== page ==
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By KEN PAULSON
Coaches don’t want to get beat because of a tweet.
Increasingly, college coaches are monitoring — and in some cases banning — athletes’ use of social media. They’re nervous because an ill-considered tweet can embarrass the program, draw the ire of administrators and boosters, and possibly violate NCAA recruitment rules.
The anxiety is understandable. Consider these high-profile sports missteps:
In October, Western Kentucky University suspended running back Antonio Andrews after he tweeted critical comments about the team’s fans.
In December, Lehigh University wide receiver Ryan Spadola was suspended for retweeting a racial slur.
In January, sexually graphic and racially insensitive tweets led to high school cornerback Yuri Wright being expelled from his private school and losing a Michigan football scholarship offer.
Last month, the NCAA stripped North Carolina’s football program of 15 scholarships after an investigation based on a player’s tweet.
School bans spreading
Little wonder, then, that many college coaches are considering Twitter bans for student-athletes. Among major universities where coaches have banned or limited tweets: Mississippi State, South Carolina, Towson and Boise State.
Kathleen Hessert, a media strategist and CEO of Sports Media Challenge, said the bans aren’t realistic. “Many (coaches) are saying they are going to ban Twitter,” she said at a Fordham University Law School Symposium on Sports Law last month. “These are people making rules and regulations that don’t understand the basic tenets of social media,” and its value as a marketing and recruiting tool.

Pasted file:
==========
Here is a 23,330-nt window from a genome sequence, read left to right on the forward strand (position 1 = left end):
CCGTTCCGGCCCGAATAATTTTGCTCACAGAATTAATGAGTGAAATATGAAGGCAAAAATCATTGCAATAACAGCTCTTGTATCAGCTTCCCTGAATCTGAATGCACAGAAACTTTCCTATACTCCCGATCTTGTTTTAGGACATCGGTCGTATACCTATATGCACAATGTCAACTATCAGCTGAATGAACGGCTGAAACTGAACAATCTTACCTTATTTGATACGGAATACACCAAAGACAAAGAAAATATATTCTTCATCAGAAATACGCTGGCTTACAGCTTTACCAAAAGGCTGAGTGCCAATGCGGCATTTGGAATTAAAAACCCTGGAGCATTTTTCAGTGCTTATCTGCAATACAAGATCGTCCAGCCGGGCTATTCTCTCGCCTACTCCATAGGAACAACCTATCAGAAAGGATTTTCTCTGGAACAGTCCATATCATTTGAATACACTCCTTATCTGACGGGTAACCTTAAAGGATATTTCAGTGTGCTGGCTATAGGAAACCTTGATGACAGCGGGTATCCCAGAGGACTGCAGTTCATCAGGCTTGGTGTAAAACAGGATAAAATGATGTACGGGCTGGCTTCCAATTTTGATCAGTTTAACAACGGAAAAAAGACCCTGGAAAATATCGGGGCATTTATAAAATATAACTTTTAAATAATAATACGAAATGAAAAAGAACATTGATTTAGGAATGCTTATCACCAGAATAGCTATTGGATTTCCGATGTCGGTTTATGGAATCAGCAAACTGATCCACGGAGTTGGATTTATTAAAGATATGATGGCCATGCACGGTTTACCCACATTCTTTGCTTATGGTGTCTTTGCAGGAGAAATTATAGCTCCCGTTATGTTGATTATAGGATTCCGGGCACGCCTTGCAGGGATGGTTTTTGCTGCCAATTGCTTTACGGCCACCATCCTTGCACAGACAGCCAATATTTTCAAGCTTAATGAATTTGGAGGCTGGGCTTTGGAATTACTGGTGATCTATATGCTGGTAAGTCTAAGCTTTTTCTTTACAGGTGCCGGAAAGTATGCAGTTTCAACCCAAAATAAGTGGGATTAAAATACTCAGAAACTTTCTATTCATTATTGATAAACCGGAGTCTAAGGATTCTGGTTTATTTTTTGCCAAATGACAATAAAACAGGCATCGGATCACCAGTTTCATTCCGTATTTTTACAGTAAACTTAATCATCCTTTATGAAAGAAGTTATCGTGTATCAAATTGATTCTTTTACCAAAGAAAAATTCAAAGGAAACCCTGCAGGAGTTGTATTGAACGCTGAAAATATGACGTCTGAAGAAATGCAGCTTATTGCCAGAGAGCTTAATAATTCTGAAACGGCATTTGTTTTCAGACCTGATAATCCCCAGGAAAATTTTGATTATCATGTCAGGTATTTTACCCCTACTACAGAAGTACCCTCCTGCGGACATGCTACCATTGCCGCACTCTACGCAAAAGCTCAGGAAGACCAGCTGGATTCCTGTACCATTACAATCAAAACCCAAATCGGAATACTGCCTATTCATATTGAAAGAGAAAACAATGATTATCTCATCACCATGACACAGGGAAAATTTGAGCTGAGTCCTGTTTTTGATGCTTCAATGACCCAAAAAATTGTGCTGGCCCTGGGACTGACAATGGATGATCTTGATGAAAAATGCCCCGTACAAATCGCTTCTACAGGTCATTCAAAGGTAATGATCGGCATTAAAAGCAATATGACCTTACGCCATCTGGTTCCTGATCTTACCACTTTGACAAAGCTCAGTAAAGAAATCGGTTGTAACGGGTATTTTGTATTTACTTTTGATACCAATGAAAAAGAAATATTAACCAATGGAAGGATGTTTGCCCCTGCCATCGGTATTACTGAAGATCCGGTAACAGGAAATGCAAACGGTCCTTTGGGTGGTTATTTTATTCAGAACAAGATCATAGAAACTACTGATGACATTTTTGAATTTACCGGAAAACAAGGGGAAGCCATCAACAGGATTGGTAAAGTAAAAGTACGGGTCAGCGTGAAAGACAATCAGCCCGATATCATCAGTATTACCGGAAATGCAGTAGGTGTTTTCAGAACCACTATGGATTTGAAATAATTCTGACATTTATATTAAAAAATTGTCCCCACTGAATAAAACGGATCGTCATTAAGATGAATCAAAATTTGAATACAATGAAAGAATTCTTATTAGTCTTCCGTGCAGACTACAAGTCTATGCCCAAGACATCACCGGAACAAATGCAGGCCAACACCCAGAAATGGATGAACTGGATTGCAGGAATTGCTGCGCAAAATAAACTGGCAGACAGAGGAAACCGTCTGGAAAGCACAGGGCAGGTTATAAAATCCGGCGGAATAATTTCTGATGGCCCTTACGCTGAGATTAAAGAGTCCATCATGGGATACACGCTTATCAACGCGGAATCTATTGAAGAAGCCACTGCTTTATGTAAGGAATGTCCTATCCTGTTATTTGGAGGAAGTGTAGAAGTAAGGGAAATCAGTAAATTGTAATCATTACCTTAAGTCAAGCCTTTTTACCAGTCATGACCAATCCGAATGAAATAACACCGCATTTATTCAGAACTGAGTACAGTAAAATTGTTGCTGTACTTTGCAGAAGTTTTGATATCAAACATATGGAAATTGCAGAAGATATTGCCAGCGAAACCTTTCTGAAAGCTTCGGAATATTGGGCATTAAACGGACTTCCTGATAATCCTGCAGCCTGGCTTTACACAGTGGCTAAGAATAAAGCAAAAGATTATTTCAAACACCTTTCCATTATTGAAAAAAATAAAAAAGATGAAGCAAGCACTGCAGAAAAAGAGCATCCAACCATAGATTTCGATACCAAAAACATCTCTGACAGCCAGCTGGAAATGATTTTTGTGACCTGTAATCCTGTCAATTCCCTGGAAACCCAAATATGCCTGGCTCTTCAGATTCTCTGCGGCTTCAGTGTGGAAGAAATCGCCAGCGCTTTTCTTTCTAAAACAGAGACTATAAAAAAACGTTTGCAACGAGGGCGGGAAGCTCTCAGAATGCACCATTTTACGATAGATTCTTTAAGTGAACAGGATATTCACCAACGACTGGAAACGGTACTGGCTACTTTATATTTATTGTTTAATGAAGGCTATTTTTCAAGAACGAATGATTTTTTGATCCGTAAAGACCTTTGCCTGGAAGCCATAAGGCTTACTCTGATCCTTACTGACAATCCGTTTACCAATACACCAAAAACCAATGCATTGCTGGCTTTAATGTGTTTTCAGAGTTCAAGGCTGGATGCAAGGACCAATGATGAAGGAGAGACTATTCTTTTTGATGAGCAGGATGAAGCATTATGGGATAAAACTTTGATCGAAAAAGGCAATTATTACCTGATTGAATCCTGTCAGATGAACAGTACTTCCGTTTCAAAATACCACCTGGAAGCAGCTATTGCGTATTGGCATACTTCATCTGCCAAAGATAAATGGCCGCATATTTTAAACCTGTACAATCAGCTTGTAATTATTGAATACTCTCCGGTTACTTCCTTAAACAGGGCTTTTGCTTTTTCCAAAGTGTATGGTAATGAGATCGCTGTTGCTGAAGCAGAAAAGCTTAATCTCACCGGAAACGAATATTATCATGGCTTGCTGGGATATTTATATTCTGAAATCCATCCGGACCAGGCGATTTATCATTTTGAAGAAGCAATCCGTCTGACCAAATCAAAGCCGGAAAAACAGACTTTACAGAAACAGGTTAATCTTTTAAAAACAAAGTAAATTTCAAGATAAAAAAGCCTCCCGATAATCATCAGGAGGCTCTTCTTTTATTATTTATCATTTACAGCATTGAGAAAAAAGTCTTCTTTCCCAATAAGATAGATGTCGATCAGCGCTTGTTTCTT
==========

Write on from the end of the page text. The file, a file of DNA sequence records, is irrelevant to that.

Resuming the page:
Some also don’t understand the basic tenets of the First Amendment. In a private program, coaches can make the rules and private institutions are not subject to restrictions. Public universities, on the other hand, are government institutions, and college students have a right to freedom of speech, just as all citizens do.
Can a coach at a public college condition participation in the sport on a promise not to engage in free speech via Twitter?
Certainly, a scholarship offer can spell out standards of conduct expected of team members during the season, but a broader off-season limit that also proscribes non-sports speech could be challenged. Courts frown on prior restraint.
Rather than ban the use of social media, many universities are turning to companies such as Varsity Monitor and UDiligence to monitor — some would say spy on — the posts of student-athletes. If the software flags a questionable word or topic, a coach gets notified immediately.
Monitoring requires athletes to give access to their accounts.
Ronald Young, a Maryland state senator, has introduced a bill to bar universities from asking for sign-on information. “I think it’s violating the Constitution to have someone give up their password or user name,” Young told The New York Times.
Coaches who impose blanket bans or chill players’ speech by watching everything they post are not doing their athletes any favors.
The handful of athletes who go on to professional sports will have to deal with social media throughout their careers, and they won’t learn anything if they’re not given any latitude.
The best approach is to give student-athletes the education they need to enter the workplace and to become well-rounded citizens.
That includes the smart and responsible use of social media.
There’s no better place to learn those lessons than in America’s high schools and colleges.
Ken Paulson is president and chief executive officer/First Amendment Center. Previously, Paulson served as editor and senior vice president/news of USA Today and USATODAY.com.